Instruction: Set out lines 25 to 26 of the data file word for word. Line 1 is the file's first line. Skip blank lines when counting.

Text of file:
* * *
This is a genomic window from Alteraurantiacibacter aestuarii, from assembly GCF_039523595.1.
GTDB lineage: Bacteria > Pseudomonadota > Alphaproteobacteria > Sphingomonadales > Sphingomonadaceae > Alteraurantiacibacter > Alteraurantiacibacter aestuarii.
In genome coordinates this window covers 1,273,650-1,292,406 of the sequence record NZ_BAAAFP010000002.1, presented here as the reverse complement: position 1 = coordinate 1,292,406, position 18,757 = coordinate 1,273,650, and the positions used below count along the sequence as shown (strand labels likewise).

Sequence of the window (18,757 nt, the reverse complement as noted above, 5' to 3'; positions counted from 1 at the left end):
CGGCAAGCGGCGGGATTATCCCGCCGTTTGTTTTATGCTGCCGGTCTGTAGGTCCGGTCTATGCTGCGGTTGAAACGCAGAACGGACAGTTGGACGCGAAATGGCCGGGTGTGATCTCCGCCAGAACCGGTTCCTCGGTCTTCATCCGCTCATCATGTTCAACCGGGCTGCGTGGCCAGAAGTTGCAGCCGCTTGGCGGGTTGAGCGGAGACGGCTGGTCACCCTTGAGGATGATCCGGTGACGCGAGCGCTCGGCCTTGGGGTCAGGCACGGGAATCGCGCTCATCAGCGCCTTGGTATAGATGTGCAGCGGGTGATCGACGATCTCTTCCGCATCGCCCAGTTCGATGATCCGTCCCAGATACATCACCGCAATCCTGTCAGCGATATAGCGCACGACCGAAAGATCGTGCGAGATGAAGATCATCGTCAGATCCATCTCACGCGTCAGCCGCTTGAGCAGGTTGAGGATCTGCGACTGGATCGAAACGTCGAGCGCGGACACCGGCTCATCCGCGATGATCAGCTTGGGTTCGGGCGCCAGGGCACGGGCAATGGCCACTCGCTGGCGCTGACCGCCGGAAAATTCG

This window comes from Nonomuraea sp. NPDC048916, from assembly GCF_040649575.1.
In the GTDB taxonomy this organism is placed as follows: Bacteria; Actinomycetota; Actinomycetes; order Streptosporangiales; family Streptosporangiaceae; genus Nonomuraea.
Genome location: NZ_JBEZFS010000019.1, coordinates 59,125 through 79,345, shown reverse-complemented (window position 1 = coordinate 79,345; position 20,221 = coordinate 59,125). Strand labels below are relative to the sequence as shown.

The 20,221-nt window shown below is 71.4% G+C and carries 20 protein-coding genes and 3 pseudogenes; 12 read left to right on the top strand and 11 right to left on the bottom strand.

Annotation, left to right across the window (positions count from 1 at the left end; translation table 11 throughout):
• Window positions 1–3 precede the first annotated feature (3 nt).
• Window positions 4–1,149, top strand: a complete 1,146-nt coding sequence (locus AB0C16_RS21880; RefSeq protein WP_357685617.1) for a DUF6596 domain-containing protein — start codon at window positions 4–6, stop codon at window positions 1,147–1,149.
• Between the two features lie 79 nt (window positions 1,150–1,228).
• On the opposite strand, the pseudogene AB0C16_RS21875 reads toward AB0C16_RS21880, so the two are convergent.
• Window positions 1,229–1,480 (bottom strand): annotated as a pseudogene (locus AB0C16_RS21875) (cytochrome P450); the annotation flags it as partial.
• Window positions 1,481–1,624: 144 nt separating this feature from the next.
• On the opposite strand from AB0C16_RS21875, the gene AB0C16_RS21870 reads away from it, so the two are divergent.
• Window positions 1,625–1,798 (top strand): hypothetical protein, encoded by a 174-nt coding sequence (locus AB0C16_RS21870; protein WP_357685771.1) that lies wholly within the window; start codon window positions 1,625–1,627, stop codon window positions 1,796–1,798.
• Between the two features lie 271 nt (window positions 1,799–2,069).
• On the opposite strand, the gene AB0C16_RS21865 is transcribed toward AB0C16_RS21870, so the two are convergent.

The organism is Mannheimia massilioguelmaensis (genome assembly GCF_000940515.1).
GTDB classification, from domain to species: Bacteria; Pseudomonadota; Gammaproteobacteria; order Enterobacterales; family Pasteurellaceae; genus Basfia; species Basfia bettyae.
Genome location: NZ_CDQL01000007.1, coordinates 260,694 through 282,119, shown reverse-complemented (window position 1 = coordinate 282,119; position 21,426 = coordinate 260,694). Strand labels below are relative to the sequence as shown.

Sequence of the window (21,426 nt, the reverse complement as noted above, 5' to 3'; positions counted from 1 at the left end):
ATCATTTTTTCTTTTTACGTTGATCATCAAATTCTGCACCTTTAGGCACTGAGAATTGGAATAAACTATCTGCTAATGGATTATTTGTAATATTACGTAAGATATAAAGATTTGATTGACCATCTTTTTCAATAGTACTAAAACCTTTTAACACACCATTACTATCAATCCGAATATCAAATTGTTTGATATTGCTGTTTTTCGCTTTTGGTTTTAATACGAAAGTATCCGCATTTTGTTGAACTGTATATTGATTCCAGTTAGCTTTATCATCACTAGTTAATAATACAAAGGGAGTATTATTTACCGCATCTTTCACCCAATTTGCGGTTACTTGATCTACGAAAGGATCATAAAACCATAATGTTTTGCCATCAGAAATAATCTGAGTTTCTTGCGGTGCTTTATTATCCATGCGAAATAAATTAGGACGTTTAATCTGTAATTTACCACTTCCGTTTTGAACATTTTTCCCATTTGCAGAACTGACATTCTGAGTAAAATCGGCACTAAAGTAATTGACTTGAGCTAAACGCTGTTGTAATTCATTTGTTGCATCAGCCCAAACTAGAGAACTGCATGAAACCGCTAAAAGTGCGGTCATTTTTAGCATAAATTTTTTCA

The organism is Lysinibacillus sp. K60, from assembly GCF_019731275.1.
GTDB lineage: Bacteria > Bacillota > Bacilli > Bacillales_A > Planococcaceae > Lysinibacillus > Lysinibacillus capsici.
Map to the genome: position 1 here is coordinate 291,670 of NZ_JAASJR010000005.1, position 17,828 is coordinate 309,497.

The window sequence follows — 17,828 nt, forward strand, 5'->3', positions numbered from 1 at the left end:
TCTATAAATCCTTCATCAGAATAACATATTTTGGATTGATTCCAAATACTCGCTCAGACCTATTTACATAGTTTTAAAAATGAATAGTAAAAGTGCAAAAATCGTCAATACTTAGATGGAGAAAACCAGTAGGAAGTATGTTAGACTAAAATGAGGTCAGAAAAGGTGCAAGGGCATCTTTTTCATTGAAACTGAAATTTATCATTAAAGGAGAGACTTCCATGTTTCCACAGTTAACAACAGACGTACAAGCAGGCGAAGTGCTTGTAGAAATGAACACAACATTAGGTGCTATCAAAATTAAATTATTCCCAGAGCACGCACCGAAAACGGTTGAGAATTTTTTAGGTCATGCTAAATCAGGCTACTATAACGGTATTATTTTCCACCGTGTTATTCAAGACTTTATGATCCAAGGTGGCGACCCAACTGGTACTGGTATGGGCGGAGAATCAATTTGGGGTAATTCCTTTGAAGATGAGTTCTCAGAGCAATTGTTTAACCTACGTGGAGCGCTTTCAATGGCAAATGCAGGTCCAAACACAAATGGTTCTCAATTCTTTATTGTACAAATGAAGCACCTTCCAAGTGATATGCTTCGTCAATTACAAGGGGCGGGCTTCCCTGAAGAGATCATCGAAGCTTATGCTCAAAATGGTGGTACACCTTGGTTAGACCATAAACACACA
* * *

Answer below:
ATCATTTTTTCTTTTTACGTTGATCATCAAATTCTGCACCTTTAGGCACTGAGAATTGGAATAAACTATCTGCTAATGGATTATTTGTAATATTACGTAAGATATAAAGATTTGATTGACCATCTTTTTCAATAGTACTAAAACCTTTTAACACACCATTACTATCAATCCGAATATCAAATTGTTTGATATTGCTGTTTTTCGCTTTTGGTTTTAATACGAAAGTATCCGCATTTTGTTGAACTGTATATTGATTCCAGTTAGCTTTATCATCACTAGTTAATAATACAAAGGGAGTATTATTTACCGCATCTTTCACCCAATTTGCGGTTACTTGATCTACGAAAGGATCATAAAACCATAATGTTTTGCCATCAGAAATAATCTGAGTTTCTTGCGGTGCTTTATTATCCATGCGAAATAAATTAGGACGTTTAATCTGTAATTTACCACTTCCGTTTTGAACATTTTTCCCATTTGCAGAACTGACATTCTGAGTAAAATCGGCACTAAAGTAATTGACTTGAGCTAAACGCTGTTGTAATTCATTTGTTGCATCAGCCCAAACTAGAGAACTGCATGAAACCGCTAAAAGTGCGGTCATTTTTAGCATAAATTTTTTCA

The organism is Lysinibacillus sp. K60, from assembly GCF_019731275.1.